Chicago Grains Rise As Trade Positions Itself For Largely Friendly USDA Report

07/08/15 -- Soycomplex: Beans closed with strong gains, jumping back up above the $10/bushel mark on front month Aug 15. Strong processor demand and the fact that the US has now already exported more soybeans than the most recent USDA forecast for the entire season is supporting the old crop. Ideas that the USDA will cut US 2015 plantings by more than a million acres on Wednesday (according to a Reuters survey), due to early season wetness, is supporting the new crop. The trade is also looking for 2015 yields to be cut from the 46 bu/acre estimated a month ago to something in the 44-45 bu/acre region. A Bloomberg survey this week estimated the 2015 US soybean crop at an average 3.742 billion bushels versus the USDA's July forecast of 3.885 billion and down 5.7% on 3.969 billion last year. Linn Group today estimated the US 2015 soybean crop at 3.633 billion bushels using a yield figure of 43.9 bu/acre. A combination of increased 2014/15 exports (and therefore lower carry-in stocks) and lower 2015 production is seen cutting 2015/16 ending stocks to 322 million bushels versus 425 million previously, according to the Bloomberg survey. A Dow Jones survey came up with an even lower 305 million bushel new crop carryout figure. The trade seems to have forgotten, or be ignoring, the fact that such dramatic wholesale changes aren't typically the USDA's style - at least not in their August report. August is regarded as the key yield-determining month so soybeans, so they may judge that it is too early yet to start downgrading this year's crop. For sure, old crop exports should be increased, and some downwards revision in plantings is also envisaged, but considering that the USDA only re-surveyed a relatively small area of the corn belt a more than million acre reduction seems unlikely. In tender news, South Korea's KFA bought 55,000 MT of South American soymeal for Jan shipment. Tonight's commitment of traders report shows managed money cutting their net soybean long to a little over 50k contracts for the week through to Tuesday night. Aug 15 Soybeans closed at $10.09, up 23 1/2 cents; Nov 15 Soybeans closed at $9.63 1/4, up 20 cents; Aug 15 Soybean Meal closed at $352.60, up $2.50; Aug 15 Soybean Oil closed at 30.03, up 40 points. For the week that puts front month beans 28 1/4 cents higher, with meal down $2.00 and oil 5 points higher.

Corn: The market closed about 3 cents higher. French corn condition ratings fell again this week and the crop there is now rated 58% good to very good versus 85% a year ago. "Plummeting corn prospects are directly linked to intensifying drought. Dry conditions in June were followed by an extremely dry July in Europe’s leading corn country. Moisture stress has continued in August, coinciding with the sensitive pollution period. Severe weather stress would cause irreversible damage to the corn yield, shrinking the kernel count. Severe vegetative stress in France is confirmed by remote satellite imagery," said Martell Crop Projections. French corn is now unusually running at a premium to milling wheat, and is also now substantially more expensive than US material, which should give US exporters a chance of picking up some extra business. There's trade talk developing that the corn crop in Ukraine is also now coming under stress. The country may see temperatures as high as 35C (95F) in next 7-10 days, which could hurt yields, according to a report on Bloomberg. "Very small precipitation is expected during this spell of hot weather and that could impact final grain filling for corn, sunflower and soybeans," said Agritel. UkrAgroConsult currently have the 2015 Ukraine corn crop estimated at 24 MMT versus 25.9 MMT a year ago. The Buenos Aires Grains Exchange said that the 2015 Argentine corn harvest is 84.5% complete, producing a crop of 22.5 MMT so far. They stood by their final production estimate of 26 MMT. As with soybeans, the trade is expecting lower production and yield estimates from the USDA next week. Linn Group today estimated the US 2015 corn crop at 13.009 billion bushels, with yields at 160.4 bu/acre. A Bloomberg survey this week estimated the 2015 US corn crop somewhat higher at 13.332 billion bushels, although that's still down versus 13.530 billion from the USDA in July and 6.2% below the record 14.216 produced in 2014. Yields were pegged at an average 164.7 bu/acre versus 166.8 bu/acre a month ago. South Korea's KFA were said to have bought 65,000 MT of optional origin corn for March shipment. The weekly commitment of traders report showed that managed money cut their net long position in corn by 79k contracts in the week through to Tuesday night. They are now net long 164k lots. Sep 15 Corn closed at $3.72 3/4, up 3 cents; Dec 15 Corn closed at $3.83 3/4, up 3 1/4 cents. For the week Sep 15 was up 1 3/4 cents and Dec 15 gained 2 1/2 cents.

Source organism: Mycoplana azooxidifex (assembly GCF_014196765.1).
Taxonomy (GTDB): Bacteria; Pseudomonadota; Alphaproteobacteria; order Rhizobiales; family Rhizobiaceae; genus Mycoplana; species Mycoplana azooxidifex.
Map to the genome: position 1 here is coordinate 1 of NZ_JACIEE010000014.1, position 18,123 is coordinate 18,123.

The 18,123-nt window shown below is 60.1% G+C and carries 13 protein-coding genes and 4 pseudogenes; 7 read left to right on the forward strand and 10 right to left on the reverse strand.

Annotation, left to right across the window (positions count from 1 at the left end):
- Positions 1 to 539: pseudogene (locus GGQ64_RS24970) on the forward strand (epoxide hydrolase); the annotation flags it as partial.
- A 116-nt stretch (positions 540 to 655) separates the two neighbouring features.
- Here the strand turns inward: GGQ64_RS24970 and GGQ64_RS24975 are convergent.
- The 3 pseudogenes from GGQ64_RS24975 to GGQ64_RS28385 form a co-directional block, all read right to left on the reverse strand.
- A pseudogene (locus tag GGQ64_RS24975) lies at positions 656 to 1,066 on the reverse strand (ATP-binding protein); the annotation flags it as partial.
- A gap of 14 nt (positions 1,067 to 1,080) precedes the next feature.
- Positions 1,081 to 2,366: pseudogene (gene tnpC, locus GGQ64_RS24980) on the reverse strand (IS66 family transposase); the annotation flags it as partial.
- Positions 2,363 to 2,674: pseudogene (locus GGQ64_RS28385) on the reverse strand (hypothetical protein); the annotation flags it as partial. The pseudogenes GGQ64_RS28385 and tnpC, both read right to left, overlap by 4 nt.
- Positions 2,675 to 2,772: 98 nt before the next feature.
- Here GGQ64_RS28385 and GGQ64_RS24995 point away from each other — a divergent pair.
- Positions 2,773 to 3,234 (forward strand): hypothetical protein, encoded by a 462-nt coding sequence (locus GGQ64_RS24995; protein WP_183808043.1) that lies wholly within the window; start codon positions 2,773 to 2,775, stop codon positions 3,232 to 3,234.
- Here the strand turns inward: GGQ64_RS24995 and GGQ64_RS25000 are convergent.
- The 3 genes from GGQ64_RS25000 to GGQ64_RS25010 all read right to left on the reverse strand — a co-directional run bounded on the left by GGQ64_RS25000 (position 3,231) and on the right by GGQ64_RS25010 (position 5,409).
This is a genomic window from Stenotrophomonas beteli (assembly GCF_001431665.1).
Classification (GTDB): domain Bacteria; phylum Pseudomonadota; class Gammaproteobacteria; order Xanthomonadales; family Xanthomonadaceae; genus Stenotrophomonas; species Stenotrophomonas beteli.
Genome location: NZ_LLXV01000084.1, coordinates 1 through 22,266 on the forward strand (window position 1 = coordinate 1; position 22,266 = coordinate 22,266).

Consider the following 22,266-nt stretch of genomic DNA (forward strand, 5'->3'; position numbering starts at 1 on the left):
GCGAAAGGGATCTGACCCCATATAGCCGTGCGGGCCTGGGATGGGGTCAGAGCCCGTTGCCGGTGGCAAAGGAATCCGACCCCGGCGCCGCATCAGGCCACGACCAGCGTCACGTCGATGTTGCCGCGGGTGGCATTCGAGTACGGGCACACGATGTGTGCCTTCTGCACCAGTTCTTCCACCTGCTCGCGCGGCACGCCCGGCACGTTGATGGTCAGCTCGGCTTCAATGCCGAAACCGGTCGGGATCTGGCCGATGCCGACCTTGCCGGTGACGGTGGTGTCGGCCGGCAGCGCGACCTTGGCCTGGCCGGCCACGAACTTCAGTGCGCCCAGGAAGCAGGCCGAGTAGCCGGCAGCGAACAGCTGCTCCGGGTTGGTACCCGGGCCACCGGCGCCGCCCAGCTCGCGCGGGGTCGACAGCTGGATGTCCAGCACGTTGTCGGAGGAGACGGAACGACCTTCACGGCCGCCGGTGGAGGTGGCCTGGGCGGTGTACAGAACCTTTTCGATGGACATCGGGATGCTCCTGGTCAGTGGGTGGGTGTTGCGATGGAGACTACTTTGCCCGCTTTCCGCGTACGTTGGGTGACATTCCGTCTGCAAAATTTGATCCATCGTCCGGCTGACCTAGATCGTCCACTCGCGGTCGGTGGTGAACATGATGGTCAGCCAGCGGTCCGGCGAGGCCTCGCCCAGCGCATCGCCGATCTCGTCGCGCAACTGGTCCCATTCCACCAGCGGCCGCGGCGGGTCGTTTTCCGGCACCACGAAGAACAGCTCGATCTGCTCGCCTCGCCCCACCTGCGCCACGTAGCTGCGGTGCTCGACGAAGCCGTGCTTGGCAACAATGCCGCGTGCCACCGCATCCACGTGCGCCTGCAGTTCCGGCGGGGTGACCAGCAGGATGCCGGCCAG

Wheat: The market closed around 3-6 cents higher across the three exchanges. Chicago wheat posted double digit gains for the week, but the Kansas and Minneapolis markets only made token advances. The Buenos Aires Grains Exchange said that Argentine wheat planting is complete on 3.7 million hectares, which is 16% lower than the area sown a year ago. They said that around 50% of the crop is tillering. They already note that dryness in northern areas is cutting yield potential. Ideas that increased feed wheat production in the Black Sea area this year might mean that some quality buyers are forced to cast the net a little wider later in the season lend some mild support. Saudi Arabia are tendering for 495,000 MT of hard wheat, with the results expected to be announced over the weekend. "India will import less wheat this year than forecast previously as a tax on shipments from overseas drives up costs for bread and pizza makers," a Bloomberg report said. They are to impose an import duty of 10 percent on wheat which will last until March 31 next year, they said. A poor quality 2015 harvest led to a spate of foreign imports, particularly of Australian wheat, in recent months. French customs data shows that they exported 19.3 MMT of soft wheat in 2014/15, up 1.5% on a year ago and the best sales total since 2010/11. There was a big increase in French sales to Egypt, which were up three-fold. Bangladesh are reported to have rejected a cargo of French wheat because the grain did not match tender specifications. There's some suggestion that the cargo may have been re-directed to India, which is why the Indian government hastily rushed through their new import duty. Next week's USDA report isn't expected to throw up too many shocks for wheat. Production in Europe may be revised upwards from last month's 147.9 MMT in light of recent harvest results and the suggestion that the French crop could hit an all-time high this year. Ukraine's crop was estimated at 24 MMT last month. The Ukraine Ag Ministry there now say that they've harvested 24.3 MMT off 92% of the planned area, although that is a bunker weight tonnage. Russia's 2015 wheat crop was revised 2 MMT higher in July to 57 MMT, but another million could feasibly be added to that this time round. Although private estimates for wheat production in southern hemisphere Argentina and Australia are lower than the USDA's 11.5 MMT and 26 MMT respectively, it may be too soon in the growing season to expect those to be revised downwards just yet. Managed money flipped to a small net short of 14k lots in Chicago wheat for the week through to Tuesday night. Sep 15 CBOT Wheat closed at $5.10 1/2, up 3 1/2 cents; Sep 15 KCBT Wheat closed at $4.93, up 3 1/2 cents; Sep 15 MGEX Wheat closed at $5.25, up 6 1/2 cents. For the week, Chicago wheat put on 11 1/4 cents, Kansas added only 3/4 of a cent and Minneapolis gained 1 1/2 cents.